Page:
As its interests have become deeply tied to the Middle East, the United States has long sought to develop a usable understanding of the people, politics, and cultures of the region. In Imagining the Middle East, Matthew Jacobs illuminates how Americans' ideas and perspectives about the region have shaped, justified, and sustained U.S. cultural, economic, military, and political involvement there.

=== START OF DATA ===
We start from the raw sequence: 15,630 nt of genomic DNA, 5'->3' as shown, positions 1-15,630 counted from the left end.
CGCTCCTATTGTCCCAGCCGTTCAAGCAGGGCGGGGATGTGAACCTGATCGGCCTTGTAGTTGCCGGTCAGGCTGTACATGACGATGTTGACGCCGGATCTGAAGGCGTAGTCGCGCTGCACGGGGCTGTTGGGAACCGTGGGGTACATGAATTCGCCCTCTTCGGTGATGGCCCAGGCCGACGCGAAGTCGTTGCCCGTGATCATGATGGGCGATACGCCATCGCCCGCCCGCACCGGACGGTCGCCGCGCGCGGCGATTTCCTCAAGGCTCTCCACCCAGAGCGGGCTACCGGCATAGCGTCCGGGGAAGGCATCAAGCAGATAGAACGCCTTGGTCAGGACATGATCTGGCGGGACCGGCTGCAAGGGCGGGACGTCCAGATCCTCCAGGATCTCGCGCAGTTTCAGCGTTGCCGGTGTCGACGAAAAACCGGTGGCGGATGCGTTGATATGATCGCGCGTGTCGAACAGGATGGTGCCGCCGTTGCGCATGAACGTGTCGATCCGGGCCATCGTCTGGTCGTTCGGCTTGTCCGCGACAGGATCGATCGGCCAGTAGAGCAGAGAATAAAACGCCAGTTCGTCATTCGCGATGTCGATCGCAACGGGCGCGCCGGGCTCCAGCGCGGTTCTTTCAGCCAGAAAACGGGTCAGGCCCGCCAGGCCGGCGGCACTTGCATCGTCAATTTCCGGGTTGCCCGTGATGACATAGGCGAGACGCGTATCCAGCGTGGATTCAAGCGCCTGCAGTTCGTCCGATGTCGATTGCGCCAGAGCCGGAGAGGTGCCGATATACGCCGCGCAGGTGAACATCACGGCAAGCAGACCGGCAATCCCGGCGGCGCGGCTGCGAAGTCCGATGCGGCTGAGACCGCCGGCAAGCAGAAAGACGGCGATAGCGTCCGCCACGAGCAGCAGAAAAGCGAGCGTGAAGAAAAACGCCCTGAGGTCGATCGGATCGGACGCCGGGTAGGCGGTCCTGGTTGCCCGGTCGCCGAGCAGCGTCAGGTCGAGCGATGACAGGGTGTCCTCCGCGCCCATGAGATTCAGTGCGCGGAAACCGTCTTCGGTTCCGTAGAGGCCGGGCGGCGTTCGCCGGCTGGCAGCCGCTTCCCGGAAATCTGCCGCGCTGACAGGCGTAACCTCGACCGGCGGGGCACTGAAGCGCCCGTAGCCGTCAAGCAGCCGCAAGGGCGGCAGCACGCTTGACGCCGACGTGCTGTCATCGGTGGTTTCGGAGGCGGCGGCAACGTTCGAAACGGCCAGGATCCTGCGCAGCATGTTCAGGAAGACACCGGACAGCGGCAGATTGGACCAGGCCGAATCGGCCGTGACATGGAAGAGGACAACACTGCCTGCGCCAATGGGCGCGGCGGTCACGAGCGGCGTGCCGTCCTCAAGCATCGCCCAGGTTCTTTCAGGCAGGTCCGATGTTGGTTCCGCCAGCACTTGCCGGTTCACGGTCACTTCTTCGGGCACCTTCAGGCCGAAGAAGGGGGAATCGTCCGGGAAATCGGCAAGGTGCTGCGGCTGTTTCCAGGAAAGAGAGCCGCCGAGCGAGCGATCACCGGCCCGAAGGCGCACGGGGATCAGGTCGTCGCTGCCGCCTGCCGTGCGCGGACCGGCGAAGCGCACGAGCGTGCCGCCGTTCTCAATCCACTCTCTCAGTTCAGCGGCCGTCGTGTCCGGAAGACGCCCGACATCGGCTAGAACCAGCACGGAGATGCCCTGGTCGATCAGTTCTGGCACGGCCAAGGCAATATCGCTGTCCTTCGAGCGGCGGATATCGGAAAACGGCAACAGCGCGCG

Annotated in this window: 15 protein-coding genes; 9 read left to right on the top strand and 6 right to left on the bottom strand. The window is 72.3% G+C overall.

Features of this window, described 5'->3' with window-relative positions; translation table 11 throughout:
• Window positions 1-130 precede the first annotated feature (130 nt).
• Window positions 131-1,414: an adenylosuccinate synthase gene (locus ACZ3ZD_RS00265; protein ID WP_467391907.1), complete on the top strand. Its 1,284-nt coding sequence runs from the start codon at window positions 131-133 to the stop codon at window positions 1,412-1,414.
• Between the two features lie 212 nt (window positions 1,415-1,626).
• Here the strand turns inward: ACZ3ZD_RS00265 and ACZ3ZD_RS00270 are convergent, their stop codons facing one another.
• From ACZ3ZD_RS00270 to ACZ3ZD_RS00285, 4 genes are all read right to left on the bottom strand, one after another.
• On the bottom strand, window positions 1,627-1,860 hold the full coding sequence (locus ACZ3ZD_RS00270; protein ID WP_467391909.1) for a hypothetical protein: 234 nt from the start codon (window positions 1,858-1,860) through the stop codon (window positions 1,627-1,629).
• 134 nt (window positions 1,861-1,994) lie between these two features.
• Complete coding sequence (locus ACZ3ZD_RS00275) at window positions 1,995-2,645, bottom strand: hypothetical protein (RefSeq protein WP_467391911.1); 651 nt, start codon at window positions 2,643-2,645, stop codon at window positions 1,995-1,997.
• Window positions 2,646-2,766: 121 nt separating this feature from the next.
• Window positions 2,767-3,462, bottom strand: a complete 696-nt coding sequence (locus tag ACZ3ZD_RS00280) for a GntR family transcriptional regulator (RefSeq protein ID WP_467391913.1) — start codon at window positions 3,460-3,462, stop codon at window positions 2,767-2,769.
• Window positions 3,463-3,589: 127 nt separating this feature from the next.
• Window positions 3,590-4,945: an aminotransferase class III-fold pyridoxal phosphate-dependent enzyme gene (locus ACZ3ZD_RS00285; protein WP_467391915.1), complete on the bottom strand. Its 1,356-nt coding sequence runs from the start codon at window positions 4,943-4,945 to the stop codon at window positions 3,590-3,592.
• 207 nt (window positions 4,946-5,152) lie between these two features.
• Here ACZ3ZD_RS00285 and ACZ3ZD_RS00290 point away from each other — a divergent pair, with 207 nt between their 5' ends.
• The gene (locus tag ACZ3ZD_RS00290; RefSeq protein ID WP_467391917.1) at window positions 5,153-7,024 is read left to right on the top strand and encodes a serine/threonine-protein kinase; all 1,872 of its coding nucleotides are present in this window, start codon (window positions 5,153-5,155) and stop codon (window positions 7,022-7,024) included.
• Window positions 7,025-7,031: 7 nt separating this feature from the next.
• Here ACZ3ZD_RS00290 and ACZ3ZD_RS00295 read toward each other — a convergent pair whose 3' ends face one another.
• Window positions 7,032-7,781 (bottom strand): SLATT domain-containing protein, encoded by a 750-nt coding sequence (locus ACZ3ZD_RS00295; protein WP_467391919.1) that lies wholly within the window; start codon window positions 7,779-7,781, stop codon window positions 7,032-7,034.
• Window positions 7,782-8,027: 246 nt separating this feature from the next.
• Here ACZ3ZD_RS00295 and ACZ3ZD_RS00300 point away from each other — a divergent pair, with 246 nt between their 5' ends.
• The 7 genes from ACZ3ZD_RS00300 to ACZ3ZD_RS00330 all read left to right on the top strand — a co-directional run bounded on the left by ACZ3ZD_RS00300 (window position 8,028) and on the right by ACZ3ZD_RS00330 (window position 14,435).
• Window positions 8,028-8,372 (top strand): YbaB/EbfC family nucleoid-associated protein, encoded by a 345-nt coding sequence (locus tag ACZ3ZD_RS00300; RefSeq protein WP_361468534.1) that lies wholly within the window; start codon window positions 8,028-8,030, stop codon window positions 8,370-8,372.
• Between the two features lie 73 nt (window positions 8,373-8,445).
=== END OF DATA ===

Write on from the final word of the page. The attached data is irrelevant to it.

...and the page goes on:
Jacobs examines the ways in which an informal network of academic, business, government, and media specialists interpreted and shared their perceptions of the Middle East from the end of World War I through the late 1960s. During that period, Jacobs argues, members of this network imagined the Middle East as a region defined by certain common characteristics--religion, mass politics, underdevelopment, and an escalating Arab-Israeli-Palestinian conflict--and as a place that might be transformed through U.S. involvement. Thus, the ways in which specialists and policymakers imagined the Middle East of the past or present came to justify policies designed to create an imagined Middle East of the future. Jacobs demonstrates that an analysis of the intellectual roots of current politics and foreign policy is critical to comprehending the styles of U.S. engagement with the Middle East in a post-9/11 world.